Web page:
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Mercedes-Benz vehicles


1871, at the age of 27, Karl Benz got together with a partner August Ritter in Mannheim to form his first company, the "Iron Foundry and Machine Shop". Not long after, the two partners went their separate ways and Karl Benz started a company of his own.

By 1879/80, eight years after his company was founded, Karl Benz had developed his first working two-stroke engine.

1885. The first motor cycle. Gottlieb Daimler makes further improvements to the four-stroke single-cylinder engine. and fits it in a two-wheeler which he had designed himself.

1886. The Daimler Motor Carriage.Gottlieb Daimler orders a four-wheeler carriage from coach makers Wimpff & Sohn into which he fitted his 1.1 hp engine. On January 29, 1886 the Imperial Patent Office in Berlin granted Karl Benz German Patent No. 37435 for the world's first motor car. Its 0.7 hp engine was mounted horizontally at the rear of a three-wheeler carriage. The motor car was born The early 1890's brought the breakthrough for Karl Benz. With new partners and 50 employees, he now concentrated entirely on designing motor vehicles.

1893. The Benz Velo was the first cheap, mass-produced car in the world. It came onto the market in 1893.

1896. The first delivery vehicle was developed by Karl Benz on the chassis of a Viktoria car model. It was supplied to the Paris department store "Bon Marché"

1898. The name Mercedes. In 1898, Emil Jellinek, who bought and sold Daimler products, took part in the Nice-Magagnon-Nice rally under the pseudonym Mercedes, his daughter's name. He won the race in a Daimler.

1909. Daimler's star. The suggestion to use the star as a trademark came from Gottlieb Daimler's sons. Their father had once sent his wife a postcard with a star marking out the house where he was living in Deutz. "One day this star will shine down on my work", he said. In 1909 a trademark was taken out on the star. Its three points symbolizes the three branches of motorisation: on land, on water and in the air.

1903. The year of the Parsifal.The new Parsifal was the first Benz with a vertical two-cylinder engine. It was also the first Benz with modern propeller shaft drive.


Mercedes-Benz K   (1926)

1919. Peacetime production.Drawing on experience gained with aero engines in the First World War, it was now decided to use supercharging in vehicle engines too.

1921. The first luxury models. In 1921 Daimler Motoren Gesellschaft presented two new vehicle models at the Berlin Motor Show. These were the first luxury cars of the post-war era.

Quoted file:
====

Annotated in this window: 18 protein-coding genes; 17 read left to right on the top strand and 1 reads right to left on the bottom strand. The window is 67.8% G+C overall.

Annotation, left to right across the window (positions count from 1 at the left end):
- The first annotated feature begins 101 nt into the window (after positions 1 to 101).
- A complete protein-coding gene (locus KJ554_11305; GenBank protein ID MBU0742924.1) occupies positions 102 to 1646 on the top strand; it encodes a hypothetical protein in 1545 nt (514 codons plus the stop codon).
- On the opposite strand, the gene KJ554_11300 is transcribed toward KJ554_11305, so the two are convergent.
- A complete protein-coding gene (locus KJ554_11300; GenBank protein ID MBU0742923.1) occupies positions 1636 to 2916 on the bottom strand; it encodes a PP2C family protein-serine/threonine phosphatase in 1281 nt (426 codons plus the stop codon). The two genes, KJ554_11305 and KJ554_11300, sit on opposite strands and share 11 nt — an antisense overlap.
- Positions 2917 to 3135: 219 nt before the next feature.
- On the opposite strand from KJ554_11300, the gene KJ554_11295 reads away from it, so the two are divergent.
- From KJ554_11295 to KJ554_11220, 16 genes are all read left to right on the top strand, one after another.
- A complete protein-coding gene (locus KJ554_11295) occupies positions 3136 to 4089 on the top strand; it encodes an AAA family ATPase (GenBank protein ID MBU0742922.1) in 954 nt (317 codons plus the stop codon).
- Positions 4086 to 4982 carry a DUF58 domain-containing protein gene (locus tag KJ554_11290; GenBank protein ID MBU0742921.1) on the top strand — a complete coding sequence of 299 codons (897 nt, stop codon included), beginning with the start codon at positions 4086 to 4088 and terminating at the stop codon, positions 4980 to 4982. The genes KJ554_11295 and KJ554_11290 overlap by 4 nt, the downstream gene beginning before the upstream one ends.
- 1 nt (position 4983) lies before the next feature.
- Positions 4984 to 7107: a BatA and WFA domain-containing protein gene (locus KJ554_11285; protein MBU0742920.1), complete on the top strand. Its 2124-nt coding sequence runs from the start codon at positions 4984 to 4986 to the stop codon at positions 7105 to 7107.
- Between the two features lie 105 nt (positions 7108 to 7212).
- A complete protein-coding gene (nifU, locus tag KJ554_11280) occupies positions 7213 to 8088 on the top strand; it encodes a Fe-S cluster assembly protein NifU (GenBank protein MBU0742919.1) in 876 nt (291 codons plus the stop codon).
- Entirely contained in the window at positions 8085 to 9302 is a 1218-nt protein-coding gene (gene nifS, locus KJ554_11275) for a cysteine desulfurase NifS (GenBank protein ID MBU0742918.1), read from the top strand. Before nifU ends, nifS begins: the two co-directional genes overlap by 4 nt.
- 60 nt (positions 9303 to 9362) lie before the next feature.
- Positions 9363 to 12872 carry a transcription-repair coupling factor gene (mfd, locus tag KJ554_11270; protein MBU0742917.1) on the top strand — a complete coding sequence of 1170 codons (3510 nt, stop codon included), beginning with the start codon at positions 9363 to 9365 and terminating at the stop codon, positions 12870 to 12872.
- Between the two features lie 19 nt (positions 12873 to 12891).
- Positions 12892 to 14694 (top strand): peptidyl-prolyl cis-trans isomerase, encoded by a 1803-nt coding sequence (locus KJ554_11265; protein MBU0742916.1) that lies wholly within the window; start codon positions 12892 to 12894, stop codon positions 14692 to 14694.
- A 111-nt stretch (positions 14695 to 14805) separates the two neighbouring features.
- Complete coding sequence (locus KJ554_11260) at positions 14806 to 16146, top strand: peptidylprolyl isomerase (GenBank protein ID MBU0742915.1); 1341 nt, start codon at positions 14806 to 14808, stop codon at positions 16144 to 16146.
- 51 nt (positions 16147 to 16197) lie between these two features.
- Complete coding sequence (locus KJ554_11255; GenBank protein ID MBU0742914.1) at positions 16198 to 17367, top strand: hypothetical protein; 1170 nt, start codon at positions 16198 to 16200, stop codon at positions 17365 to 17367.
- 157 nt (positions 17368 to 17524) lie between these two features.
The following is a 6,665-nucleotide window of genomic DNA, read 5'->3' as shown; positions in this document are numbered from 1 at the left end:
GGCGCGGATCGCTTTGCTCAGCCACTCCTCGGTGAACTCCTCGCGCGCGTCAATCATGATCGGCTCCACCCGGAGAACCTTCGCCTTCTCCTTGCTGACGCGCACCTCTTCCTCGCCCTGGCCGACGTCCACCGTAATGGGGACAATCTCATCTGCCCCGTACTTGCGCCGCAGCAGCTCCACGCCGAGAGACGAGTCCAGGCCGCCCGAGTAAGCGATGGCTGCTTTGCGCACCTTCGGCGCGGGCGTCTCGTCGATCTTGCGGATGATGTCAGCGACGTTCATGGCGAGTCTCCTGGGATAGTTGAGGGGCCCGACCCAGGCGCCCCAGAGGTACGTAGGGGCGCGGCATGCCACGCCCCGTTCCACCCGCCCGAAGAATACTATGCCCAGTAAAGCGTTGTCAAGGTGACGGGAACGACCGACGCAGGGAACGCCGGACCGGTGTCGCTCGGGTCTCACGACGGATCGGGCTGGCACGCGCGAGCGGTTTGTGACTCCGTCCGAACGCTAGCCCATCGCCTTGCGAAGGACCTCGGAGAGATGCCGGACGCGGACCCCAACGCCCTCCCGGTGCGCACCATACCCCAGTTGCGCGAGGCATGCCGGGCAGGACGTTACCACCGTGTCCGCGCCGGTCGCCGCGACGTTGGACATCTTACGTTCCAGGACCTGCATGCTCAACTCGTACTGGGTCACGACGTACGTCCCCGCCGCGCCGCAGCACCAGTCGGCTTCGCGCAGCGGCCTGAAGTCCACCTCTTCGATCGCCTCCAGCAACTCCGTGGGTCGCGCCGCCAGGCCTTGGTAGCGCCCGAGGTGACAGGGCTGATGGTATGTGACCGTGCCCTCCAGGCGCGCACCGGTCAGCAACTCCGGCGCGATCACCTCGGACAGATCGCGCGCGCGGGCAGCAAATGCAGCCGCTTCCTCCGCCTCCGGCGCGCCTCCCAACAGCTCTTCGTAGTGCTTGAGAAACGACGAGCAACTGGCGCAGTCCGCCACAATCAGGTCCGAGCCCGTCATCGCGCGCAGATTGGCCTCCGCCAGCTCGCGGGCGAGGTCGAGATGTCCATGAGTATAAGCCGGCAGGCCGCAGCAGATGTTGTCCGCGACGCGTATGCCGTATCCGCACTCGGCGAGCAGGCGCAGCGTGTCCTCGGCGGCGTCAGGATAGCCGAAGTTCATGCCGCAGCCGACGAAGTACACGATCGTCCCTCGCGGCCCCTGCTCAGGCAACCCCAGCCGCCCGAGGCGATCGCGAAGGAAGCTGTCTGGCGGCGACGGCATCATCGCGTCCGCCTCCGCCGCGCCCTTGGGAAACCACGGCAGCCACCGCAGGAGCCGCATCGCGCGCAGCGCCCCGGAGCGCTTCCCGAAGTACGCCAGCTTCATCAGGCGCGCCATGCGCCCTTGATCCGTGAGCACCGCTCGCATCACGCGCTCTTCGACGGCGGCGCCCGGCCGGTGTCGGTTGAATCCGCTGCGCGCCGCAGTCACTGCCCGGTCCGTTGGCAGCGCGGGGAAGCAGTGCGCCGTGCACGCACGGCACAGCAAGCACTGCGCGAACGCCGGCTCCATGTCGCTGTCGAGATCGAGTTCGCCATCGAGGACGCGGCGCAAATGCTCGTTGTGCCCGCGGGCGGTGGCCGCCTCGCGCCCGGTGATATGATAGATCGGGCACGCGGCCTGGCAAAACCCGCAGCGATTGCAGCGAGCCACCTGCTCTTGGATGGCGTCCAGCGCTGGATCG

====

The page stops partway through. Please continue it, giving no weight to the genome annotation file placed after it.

1923. The Benz Drop-Shaped Car of 1923 was unusual in its basic layout and can be regarded as the first mid-engine racing car in the world..The drop-shaped car's greatest moment was in the Monza European Grand Prix.

Mercedes-Benz S-Klasse  concept (1926)

1924. The Merger. After winning a combined 269 races, Daimler Motoren Gesellschaft and Benz & Cie. co-ordinate their production activities and two years later merged into present day Mercedes Benz.

1926. Shortly after the merger, Daimler-Benz create the legendary "K Type" supercharged model. It had a top speed of 145 km/h, making it the fastest touring car in the world.

1929. The new medium-sized cars. One of the first models to appear after the merger was the "Stuttgart", a six-cylinder unsupercharged model, producing 38 hp.


Mercedes-Benz 770  concept (1930)

1934-1936. The dream cars of the 30's. In the 30's cars such as the 500 K and the 540 K were among the most sought after cars. Cars like the 540 K sports car are among the all-time showpieces of automotive engineering.

1934. A new racing formula led Daimler-Benz to develop a completely new car known as the W 25. Over the weight limit to enter races at first, a sand down on the paint allowed the Silver Arrow to win countless series.


Mercedes-Benz 170 D concept (1946)

1945. A fresh start. After the War, the bombed out Untertürkheim plant put production of cars on hold, and for the first few months, the factory's output included trailers for bicycles.